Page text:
Carrot

Carrot (Daucus carota), cool-climate plant belonging to the Umbelliferae family and grown as a root crop in Canada. Carrots are biennials, but are grown as annuals.

Harvesting Carrots
In southern Ontario (courtesy Agriculture Canada).
Carrots
In Canada, carrots are grown in all provinces, with the majority of the production occurring in Ontario and Quebec (courtesy Isis Gagnon-Grenier)

Carrot (Daucus carota), cool-climate plant belonging to the Umbelliferae family and grown as a root crop in Canada. Carrots are biennials, but are grown as annuals. They are native to central Asia and were used as medicinal herbs in Afghanistan before their introduction to Europe in medieval times. Carrots have been improved by selection and hybridization: those destined for processing have large, thick, conical roots; those for the fresh market are rather long and cylindrical. The root is a reservoir for sugars manufactured by the leaves. Leafstalks and leaves, which are used to pull the carrot from the soil during mechanical harvesting, must be protected from leaf diseases.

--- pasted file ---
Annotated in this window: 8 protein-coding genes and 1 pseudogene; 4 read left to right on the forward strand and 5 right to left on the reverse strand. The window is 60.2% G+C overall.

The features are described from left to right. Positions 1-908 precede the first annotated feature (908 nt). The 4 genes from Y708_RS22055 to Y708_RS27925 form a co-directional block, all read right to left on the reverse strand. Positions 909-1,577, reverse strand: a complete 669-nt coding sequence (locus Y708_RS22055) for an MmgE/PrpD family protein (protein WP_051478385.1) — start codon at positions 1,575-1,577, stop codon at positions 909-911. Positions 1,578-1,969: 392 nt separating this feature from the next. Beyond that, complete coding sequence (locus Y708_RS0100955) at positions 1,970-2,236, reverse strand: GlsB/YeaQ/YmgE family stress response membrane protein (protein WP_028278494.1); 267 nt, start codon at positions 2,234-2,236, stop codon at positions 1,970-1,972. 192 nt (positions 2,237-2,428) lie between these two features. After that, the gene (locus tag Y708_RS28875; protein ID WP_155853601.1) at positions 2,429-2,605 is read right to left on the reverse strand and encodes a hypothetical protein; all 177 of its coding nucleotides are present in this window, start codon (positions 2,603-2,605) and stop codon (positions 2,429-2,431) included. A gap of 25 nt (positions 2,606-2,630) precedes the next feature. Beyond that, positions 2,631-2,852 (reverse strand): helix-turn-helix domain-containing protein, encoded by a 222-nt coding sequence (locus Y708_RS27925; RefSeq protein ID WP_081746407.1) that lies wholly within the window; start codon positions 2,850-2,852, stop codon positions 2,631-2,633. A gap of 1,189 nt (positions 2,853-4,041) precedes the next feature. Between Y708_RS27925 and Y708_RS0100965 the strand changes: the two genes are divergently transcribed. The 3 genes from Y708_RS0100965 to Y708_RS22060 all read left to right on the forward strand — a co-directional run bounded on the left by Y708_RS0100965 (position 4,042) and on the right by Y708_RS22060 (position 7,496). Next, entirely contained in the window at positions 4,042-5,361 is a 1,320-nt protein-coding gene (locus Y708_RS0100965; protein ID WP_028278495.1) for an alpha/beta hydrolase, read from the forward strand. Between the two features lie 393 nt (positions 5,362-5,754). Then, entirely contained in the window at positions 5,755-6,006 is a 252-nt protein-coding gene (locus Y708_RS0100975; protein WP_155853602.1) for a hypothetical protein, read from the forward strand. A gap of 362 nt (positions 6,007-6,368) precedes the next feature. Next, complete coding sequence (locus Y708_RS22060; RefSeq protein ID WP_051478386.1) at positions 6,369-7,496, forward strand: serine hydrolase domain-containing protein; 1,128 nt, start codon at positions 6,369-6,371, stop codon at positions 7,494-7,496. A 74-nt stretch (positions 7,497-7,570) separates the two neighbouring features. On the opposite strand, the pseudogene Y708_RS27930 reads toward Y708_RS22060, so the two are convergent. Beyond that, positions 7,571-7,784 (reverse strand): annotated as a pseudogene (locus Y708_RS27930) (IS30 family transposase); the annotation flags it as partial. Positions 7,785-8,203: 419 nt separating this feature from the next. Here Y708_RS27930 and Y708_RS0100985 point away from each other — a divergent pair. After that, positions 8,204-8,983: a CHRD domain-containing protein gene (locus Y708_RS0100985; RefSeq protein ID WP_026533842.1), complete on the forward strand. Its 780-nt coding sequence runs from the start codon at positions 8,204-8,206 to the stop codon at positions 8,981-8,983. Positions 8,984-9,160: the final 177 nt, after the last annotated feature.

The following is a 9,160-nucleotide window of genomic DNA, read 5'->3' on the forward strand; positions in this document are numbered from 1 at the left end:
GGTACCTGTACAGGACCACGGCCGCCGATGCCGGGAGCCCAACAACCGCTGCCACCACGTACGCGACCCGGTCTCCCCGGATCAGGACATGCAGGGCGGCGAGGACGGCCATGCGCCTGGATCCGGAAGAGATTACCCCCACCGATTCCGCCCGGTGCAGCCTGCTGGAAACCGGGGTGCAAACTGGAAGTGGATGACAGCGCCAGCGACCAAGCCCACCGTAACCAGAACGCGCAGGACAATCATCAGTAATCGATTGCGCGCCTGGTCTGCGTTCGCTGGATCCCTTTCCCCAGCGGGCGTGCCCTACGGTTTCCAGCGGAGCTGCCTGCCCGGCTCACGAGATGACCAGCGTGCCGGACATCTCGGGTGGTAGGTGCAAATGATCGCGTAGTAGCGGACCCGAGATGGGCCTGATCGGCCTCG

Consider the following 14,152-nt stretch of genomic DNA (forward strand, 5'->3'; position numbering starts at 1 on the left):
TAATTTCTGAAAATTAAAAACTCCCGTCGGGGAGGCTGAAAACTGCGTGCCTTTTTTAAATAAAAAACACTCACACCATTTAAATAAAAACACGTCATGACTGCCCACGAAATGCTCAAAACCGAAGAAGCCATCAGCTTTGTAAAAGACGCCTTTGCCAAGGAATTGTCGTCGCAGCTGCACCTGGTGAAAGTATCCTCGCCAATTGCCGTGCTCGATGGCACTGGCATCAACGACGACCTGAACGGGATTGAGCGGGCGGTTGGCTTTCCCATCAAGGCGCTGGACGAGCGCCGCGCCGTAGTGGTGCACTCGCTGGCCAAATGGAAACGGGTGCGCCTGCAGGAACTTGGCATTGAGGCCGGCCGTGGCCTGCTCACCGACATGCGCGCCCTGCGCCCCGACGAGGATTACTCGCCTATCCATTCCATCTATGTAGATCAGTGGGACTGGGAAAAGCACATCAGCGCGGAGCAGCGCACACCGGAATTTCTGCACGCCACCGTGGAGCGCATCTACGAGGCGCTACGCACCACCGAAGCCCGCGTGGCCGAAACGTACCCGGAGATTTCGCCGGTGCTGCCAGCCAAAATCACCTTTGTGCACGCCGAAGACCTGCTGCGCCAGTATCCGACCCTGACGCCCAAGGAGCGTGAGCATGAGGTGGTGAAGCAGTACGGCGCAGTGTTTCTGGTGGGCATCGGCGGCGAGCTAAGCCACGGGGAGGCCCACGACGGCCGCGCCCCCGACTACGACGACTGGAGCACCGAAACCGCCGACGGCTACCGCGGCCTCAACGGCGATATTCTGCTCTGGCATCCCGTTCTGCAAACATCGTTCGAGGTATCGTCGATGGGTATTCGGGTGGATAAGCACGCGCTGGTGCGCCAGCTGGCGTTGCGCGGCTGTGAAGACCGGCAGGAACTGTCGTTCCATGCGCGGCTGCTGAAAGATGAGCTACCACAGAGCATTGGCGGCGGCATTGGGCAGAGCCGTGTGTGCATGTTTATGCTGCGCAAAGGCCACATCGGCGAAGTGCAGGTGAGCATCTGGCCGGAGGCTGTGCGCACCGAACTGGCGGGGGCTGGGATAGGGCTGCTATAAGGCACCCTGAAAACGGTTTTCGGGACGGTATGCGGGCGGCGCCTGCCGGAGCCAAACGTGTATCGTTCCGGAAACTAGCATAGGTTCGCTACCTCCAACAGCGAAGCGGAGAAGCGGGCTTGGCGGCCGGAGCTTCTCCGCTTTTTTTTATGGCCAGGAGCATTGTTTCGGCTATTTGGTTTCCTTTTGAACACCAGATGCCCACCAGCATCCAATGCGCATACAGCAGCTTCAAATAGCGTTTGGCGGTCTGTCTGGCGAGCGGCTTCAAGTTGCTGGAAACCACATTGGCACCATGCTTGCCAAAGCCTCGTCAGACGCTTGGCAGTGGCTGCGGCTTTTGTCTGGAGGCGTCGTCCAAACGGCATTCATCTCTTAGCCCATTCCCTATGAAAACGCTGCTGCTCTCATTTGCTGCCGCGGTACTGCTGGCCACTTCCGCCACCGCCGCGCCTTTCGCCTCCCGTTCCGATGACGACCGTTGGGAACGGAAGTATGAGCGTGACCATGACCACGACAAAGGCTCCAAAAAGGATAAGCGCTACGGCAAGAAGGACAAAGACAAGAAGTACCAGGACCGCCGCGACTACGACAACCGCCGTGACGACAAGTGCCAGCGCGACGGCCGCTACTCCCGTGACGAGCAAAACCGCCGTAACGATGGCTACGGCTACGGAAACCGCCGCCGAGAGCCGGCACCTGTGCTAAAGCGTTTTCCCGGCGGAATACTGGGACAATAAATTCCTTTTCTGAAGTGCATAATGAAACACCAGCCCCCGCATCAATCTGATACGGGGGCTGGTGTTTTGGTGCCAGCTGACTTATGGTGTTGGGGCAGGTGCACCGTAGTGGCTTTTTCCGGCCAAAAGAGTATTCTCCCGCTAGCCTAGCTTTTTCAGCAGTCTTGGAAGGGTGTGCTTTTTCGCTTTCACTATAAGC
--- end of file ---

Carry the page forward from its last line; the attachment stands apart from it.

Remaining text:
Carrots require 70-100 days to produce a harvest of approximately 30 t/ha for the fresh market and 60 t/ha for the processing industry. Principal insect pests are weevils and flies; common plant diseases, Alternaria andCercospora blights. Carrots are a source of ascorbic acid and are consumed fresh, cooked or as juice. They are grown in every province; nearly 9000 ha (close to 3000 ha in Québec alone) are devoted to commercial production.


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